The science of thermodynamics, or what is known as thermodynamics, is one of the branches of statistical mechanics, which studies changes in thermal energy resulting from changing some physical quantities of this system, such as: change in pressure, volume, and temperature, in addition to studying the potential energy within this system, that is, the energy stored within atoms and molecules. Such as chemical energy stored within ionic bonds and co-bonds, and nuclear energy contained in heavy and unstable atoms such as uranium.
The science of thermodynamics studies and clarifies how heat and energy are transferred from one body to another, and how these are transformed into other forms such as the change of thermal energy into mechanical energy, which is used, for example, in steam machines and internal combustion engines such as car engines, and also studies how to convert thermal energy into electrical energy. As it happens in solar power plants, dams and rivers, through this article we will learn about one of the laws of thermodynamics, which is the second law of thermodynamics, learn about the variables on which this law depends, and show the most important results we obtained from this law in nature.
Second Law of Thermodynamics
The laws of thermodynamics study physical systems in which changes in energy occur due to the influence of the surroundings in it, in addition to changes in other physical quantities such as heat and pressure. Examples of spontaneous and non-spontaneous changes are when a hot body cools, it happens automatically, while the process of converting a cold body to hot does not happen automatically, but we need energy to heat it, and also when we put gas in an empty place, this gas expands, but the opposite does not happen, meaning that Gas does not shrink automatically when placed in an empty container. Another example is that when chemicals interact with each other, these reactions go to equilibrium and the opposite does not happen.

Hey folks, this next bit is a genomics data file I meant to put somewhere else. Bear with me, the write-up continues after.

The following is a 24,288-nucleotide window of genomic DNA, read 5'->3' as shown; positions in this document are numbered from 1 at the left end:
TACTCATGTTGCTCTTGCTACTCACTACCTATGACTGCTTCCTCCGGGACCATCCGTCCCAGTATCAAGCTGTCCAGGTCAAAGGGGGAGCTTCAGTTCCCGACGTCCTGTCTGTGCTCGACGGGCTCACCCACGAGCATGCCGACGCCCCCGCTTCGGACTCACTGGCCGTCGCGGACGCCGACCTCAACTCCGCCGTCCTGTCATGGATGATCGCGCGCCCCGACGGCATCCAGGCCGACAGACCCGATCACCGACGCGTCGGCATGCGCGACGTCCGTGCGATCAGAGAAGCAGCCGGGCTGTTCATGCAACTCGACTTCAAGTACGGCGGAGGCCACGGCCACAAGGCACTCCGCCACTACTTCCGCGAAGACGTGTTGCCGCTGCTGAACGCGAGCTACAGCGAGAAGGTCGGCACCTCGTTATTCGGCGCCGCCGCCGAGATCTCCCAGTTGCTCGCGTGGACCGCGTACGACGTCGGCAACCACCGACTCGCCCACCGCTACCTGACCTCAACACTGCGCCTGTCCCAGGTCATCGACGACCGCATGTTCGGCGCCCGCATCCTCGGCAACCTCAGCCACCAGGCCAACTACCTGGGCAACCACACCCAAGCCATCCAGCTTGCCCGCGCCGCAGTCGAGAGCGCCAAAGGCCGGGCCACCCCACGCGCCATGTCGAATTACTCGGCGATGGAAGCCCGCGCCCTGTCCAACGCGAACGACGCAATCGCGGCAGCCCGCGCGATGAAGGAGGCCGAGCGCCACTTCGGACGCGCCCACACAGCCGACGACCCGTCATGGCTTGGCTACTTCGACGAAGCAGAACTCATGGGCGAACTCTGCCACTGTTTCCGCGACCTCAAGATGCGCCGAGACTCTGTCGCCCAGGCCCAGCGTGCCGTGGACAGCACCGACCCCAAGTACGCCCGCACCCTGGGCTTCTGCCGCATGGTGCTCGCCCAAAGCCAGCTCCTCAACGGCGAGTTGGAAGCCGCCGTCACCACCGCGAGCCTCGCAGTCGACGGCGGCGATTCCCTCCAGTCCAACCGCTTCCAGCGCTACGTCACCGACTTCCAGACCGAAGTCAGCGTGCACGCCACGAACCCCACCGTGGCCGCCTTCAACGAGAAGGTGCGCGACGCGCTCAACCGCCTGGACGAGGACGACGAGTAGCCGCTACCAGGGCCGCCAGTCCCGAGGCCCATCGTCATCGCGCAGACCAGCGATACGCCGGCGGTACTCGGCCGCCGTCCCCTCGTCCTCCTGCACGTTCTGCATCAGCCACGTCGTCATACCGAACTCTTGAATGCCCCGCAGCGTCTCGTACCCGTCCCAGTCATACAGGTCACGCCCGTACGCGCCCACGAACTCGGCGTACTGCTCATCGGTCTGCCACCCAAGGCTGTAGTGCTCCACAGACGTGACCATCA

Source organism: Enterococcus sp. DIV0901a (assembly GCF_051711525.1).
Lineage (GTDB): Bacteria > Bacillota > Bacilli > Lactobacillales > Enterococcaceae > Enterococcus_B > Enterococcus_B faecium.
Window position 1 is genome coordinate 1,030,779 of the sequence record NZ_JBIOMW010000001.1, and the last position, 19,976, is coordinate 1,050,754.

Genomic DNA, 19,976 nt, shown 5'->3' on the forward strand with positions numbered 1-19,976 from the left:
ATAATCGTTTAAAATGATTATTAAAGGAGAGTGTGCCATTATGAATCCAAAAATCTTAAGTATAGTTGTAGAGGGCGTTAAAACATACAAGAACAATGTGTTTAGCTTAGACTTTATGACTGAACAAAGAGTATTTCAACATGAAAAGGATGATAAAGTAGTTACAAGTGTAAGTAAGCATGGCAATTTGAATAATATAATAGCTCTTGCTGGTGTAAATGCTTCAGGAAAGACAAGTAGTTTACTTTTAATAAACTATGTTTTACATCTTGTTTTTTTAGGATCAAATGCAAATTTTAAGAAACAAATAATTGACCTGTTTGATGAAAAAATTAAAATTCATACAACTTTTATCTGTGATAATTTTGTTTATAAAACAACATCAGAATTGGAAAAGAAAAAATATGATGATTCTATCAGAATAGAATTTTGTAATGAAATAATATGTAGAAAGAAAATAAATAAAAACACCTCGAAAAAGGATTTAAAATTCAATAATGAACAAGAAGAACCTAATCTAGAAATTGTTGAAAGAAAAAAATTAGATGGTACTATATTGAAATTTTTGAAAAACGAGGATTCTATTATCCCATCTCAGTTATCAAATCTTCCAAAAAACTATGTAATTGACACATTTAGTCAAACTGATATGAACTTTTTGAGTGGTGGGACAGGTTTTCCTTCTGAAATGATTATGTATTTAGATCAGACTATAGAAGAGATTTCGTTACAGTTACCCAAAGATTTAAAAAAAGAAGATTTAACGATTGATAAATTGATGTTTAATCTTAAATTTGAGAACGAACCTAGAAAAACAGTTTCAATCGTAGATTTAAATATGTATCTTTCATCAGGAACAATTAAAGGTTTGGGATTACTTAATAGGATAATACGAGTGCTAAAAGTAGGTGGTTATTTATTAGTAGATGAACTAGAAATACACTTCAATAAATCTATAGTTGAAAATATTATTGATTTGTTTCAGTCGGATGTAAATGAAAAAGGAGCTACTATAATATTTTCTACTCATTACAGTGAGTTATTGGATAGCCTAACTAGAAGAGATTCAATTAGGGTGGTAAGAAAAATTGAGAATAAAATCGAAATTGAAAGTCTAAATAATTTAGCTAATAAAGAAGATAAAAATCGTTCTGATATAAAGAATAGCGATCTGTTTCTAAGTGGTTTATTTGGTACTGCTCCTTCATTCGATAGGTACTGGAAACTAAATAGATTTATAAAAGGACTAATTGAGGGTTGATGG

Formula for the second law of thermodynamics
Through these observations, the German scientist Rudolf Clausius formulated the second law of thermodynamics, which depends on the spontaneous change in any system associated with a specific physical quantity called entropy. The German scientist found that any system that wants to reach equilibrium automatically or in which natural processes occur Automatically, the entropy of this system either remains constant or increases, and the German scientist showed through mathematical equations that the entropy is a measure of the irregularity of the system and the increase in chaos in it, where he found that the change in entropy with respect to time in any system increases, for example when the sugar inside a certain liquid, the sugar molecules will spread and distribute in the liquid evenly, and in return, the chaos and irregularity increases in this case, the sum of the entropy of each substance separately (the sugar plus a liquid) is less or equal to the entropy of the mixture (when sugar is dissolved in the liquid), and the results which we get from the second law of thermodynamics:
- No machine can be built in perpetual motion.
- There is no spontaneous change that transfers heat from the cold object to the hot object or the cold object becomes hot spontaneously.
- All processes in which mixing occurs between two or more systems are irreversible, i.e. the entropy of the mixture is constantly increasing, and any process in which there is a loss of energy resulting from friction is also an irreversible process.
The second law of thermodynamics